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People v. Christian P.

Supreme Court, Bronx County

November 7, 2012

The People of the State of New York,
v.
Christian P., Defendant.

COLLEEN D. DUFFY Justice.

On July 11, 2012, Defendant Christian P. was charged with Assault in the Third Degree, PL 120.00(1), Menacing, PL 120.15, and Harassment in the Second Degree, PL 240.26(1), arising out of an incident on July 10, 2012.

On August 13, 2012, Defendant filed an omnibus motion seeking suppression of statements on the grounds that they were obtained in violation of Defendant's constitutional rights, or, in the alternative, granting a hearing as to the admissibility of the statements. The Defendant also seeks to have the Court preclude the People from using at trial evidence of prior arrests or criminal convictions, bad acts, and prior uncharged criminal, vicious, or immoral conduct and to preclude the People from cross-examining him at trial on any prior arrests, convictions, or any uncharged criminal, vicious or immoral conduct of which the People may be aware. In addition, Defendant seeks to have the Court preclude the use at trial by the People of any statements or identifications which were not properly noticed pursuant to CPL § 710.30(1). Finally, Defendant seeks to have the Court preclude the People from introducing at trial evidence not supplied in response to Defendant's Request for a Bill of Particulars and Demand to Produce and seeks to reserve the right to make additional motions.

In support of Defendant's Omnibus Motion, Defendant submitted a notice of motion signed by a law graduate not yet admitted to the bar. Beneath the law graduate's signature on the notice of motion is, in typeface, "STEVEN BANKS, ESQ., Attorney for Defendant, THE LEGAL AID SOCIETY" and an address for same. No attorney signature appears on the document nor indication of an attorney supervisor. In addition to the notice of motion, Defendant submitted a document purporting to be the affirmation of the law graduate. The document contains the language of an affirmation - "affirms under penalty of perjury" - with respect to the truth and accuracy of the document.

On September 13, 2012, the People filedan opposition to the motion.

For the reasons set forth below, Defendant's motion is denied without prejudice.

RELEVANT RULES AND ORDERS

The Rules of the Chief Administrative Judge, applicable to all cases, civil and criminal, require that every pleading and written motion served on another party or filed or submitted to the court must be signed by an attorney, or by a party if the party is not represented by an attorney. 22 NYCRR 130-1.1a. The court must strike any unsigned paper if the omission of the signature is not corrected promptly after being called to the attention of the attorney or party, absent good cause shown. Id.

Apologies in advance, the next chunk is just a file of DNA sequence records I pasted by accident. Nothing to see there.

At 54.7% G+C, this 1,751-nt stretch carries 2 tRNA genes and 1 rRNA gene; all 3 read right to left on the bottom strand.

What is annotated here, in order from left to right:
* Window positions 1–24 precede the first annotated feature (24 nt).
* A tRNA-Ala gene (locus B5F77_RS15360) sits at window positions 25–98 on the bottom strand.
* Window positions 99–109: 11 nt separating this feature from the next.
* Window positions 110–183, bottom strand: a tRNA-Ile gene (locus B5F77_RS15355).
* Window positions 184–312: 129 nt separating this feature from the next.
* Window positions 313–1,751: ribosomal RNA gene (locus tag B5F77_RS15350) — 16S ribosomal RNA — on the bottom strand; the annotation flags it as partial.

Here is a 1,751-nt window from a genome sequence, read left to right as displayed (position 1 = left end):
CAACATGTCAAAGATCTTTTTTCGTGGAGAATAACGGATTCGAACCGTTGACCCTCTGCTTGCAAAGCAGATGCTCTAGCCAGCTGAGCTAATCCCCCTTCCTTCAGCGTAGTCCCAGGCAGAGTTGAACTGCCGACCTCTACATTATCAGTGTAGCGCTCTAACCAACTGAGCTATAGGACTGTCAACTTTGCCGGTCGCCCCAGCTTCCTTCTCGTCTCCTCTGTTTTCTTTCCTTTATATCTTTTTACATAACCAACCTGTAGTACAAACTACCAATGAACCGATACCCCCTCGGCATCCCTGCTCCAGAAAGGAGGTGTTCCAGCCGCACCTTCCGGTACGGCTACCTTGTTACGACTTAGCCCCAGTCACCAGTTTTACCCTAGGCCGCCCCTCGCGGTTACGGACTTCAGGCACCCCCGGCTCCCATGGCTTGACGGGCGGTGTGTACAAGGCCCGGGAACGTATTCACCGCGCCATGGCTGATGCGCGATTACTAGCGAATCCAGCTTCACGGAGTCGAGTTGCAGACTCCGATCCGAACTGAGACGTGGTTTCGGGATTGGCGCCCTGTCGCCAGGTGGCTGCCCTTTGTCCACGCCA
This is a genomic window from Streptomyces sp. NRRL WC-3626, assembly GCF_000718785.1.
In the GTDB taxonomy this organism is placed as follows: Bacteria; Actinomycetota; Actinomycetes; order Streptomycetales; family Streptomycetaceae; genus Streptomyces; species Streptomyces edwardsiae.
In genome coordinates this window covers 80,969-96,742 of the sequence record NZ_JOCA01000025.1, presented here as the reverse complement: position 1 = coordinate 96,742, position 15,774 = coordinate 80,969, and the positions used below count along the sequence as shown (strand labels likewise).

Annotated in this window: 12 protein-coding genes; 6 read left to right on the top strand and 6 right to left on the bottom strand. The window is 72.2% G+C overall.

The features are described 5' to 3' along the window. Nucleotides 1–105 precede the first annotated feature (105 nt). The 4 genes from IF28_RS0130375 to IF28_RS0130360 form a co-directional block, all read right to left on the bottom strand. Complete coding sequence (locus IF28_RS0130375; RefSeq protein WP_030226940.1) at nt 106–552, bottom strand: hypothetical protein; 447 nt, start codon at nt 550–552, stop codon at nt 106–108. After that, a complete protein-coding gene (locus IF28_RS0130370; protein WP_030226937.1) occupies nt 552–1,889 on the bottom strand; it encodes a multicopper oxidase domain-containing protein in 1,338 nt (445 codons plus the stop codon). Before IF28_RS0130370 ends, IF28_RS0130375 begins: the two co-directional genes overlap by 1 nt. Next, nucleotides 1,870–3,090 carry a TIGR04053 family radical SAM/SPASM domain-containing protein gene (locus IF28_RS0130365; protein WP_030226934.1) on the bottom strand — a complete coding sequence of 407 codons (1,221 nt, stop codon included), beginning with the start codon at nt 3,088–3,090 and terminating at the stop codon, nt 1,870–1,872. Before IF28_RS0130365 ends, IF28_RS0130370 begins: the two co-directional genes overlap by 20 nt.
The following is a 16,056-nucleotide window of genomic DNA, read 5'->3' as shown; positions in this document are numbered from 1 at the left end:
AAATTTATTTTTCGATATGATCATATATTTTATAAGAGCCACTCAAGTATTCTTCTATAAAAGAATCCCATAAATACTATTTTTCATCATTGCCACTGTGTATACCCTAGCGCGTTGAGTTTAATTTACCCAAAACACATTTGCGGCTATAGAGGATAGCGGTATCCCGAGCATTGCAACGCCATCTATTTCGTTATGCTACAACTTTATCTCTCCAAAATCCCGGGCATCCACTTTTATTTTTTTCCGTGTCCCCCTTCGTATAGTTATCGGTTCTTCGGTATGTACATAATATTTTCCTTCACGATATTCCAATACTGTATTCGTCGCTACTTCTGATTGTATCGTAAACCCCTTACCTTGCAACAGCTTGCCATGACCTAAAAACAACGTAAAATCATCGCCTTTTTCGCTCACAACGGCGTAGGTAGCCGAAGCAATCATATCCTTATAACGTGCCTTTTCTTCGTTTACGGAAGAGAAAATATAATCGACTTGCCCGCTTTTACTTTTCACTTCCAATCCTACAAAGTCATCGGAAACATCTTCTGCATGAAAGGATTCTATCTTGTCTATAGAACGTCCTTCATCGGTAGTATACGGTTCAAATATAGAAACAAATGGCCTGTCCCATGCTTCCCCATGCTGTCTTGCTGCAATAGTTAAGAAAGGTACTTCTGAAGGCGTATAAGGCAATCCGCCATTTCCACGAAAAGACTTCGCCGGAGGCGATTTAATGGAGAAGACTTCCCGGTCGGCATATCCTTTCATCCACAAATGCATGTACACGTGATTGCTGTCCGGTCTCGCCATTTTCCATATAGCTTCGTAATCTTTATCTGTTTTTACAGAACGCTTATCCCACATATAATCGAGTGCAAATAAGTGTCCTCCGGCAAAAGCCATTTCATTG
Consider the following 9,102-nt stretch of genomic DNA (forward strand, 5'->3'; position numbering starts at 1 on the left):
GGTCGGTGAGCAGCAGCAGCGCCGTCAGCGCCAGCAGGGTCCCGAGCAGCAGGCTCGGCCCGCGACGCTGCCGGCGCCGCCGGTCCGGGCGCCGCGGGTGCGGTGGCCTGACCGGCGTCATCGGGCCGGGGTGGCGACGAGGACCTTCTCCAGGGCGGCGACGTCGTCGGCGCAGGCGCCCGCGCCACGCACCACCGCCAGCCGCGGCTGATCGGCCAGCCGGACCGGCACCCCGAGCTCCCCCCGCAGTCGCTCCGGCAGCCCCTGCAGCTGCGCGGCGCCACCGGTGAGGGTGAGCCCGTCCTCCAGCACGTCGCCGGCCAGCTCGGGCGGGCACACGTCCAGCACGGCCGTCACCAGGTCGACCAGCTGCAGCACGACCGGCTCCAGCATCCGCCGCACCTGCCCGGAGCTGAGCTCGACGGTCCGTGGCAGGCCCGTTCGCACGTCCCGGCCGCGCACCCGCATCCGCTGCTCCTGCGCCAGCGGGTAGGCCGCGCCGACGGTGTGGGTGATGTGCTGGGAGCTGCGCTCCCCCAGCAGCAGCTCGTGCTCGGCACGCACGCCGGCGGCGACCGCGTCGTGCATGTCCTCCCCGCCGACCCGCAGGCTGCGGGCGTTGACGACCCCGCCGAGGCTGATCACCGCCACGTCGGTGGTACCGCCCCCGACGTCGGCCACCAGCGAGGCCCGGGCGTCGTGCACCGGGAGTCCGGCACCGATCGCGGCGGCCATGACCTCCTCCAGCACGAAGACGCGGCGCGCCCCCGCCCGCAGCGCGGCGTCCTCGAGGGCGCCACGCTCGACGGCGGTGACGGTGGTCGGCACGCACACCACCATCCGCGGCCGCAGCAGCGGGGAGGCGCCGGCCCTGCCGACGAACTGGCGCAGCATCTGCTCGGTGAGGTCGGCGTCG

Pursuant to a January 12, 2012 Order of the Appellate Division, First Department ("Practice Order"), law graduates who have not yet been admitted to the bar may represent and advise clients of The Legal Aid Society in criminal matters, and may appear in court on behalf of such clients, [1] under the supervision of the Legal Aid Society. See Practice Order, dated January 12, 2012, In the Matter of The Legal Aid Society, ¶ 3(b). In addition, such law graduates may "perform all duties, functions and responsibilities of attorneys in the conduct of the foregoing activities, including... drafting documents, briefs and memoranda of law... under the supervision of a [Legal Aid] Society staff attorney..." Id. at ¶ 3(f). All submissions to a court made pursuant to the Practice Order must be signed by counsel for the Legal Aid Society, who must be an admitted attorney. Id. at ¶ 10.

CONCLUSIONS OF LAW

Defendant's omnibus motion is denied without prejudice.

The Court cannot consider the proffered Notice of Motion as it fails to comply with the requirements of Rule 130-1.1a of the Rules of the Chief Administrative Judge, in that it is not signed by an attorney. It also fails to comply with the Practice Order, in that it is not signed by an attorney with the Legal Aid Society, as supervisor of the law graduate. Upon submission, on or before November 13, 2012, of a properly signed notice of motion, this Court will consider Defendant's requests for relief. [2]

In addition, the purported "affirmation" of the law graduate is deficient on its face. Pursuant to CPLR § 2106, only the affirmation of an attorney, admitted to practice in New York, or of an osteopath, physician or dentist, authorized by law to practice in the state, may be served and filed in lieu of an affidavit. See Laventure v. McKay, 266 A.D.2d 516, 517 (2d Dept. 1999)(architects are not among those entitled to submit affirmations); Pichardo v. Blum, 267 A.D.2d 441, 442 (2d Dept. 1999) (affirmation of chiropractor is not admissible).

The Court notes that the Practice Order governing the scope of the activities a law graduate may perform under the supervision of a Legal Aid Society attorney contains no provision for law graduates executing affirmations. Indeed, the Practice Order expressly provides that ...


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